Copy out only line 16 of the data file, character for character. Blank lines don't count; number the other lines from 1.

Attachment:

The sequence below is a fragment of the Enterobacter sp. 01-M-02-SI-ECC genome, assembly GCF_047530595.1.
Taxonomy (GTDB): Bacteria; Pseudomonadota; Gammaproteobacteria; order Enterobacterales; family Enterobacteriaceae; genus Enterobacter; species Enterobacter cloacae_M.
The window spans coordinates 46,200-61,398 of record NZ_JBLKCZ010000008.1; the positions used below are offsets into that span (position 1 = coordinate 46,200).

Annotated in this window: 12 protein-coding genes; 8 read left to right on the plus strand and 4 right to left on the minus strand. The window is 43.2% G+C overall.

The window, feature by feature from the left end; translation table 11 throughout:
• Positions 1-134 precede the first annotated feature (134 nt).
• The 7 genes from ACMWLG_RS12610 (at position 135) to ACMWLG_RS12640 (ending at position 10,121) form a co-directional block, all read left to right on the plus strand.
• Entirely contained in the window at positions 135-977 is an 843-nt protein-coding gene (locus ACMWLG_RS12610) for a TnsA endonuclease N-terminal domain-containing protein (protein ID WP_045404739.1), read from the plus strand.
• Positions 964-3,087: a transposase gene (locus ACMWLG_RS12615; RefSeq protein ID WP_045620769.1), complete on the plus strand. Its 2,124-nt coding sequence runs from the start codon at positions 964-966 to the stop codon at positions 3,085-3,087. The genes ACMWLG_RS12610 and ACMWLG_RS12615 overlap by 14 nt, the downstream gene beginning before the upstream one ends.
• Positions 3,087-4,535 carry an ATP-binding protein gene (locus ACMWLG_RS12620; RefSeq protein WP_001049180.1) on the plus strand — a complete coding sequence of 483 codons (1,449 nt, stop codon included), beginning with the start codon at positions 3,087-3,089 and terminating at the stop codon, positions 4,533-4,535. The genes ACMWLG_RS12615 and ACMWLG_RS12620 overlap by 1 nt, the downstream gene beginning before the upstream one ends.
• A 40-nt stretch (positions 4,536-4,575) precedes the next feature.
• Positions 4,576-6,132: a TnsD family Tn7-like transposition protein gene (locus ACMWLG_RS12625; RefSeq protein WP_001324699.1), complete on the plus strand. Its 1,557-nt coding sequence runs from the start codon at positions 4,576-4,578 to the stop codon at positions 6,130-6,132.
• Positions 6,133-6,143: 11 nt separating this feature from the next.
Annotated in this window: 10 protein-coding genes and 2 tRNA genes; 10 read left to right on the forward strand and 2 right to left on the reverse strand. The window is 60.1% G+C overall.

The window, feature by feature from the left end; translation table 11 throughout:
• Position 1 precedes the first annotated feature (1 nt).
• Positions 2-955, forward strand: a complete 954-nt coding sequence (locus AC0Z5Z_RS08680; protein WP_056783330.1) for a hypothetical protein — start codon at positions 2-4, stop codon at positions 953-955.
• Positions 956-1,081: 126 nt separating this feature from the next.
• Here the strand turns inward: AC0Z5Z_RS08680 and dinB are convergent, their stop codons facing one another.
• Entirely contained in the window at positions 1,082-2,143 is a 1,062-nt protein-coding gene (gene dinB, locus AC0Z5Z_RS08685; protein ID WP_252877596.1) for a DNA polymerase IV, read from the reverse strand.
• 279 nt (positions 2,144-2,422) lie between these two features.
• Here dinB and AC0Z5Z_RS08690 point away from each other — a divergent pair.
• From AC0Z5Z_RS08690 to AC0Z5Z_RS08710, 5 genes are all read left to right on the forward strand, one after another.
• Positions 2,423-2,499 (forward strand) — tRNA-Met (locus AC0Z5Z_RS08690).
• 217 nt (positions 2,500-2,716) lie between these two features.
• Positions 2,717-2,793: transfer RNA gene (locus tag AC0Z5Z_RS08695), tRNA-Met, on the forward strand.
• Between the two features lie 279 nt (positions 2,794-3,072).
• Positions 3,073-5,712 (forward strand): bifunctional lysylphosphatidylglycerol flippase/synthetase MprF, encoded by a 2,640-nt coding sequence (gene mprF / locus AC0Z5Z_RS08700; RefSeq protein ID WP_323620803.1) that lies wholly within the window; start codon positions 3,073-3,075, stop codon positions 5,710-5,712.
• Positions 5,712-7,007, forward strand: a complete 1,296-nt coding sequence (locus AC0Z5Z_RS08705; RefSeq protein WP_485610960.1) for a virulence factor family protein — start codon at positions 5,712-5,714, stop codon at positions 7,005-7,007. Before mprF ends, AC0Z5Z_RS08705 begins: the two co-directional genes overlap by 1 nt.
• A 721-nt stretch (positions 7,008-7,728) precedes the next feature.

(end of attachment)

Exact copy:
• Position 1 precedes the first annotated feature (1 nt).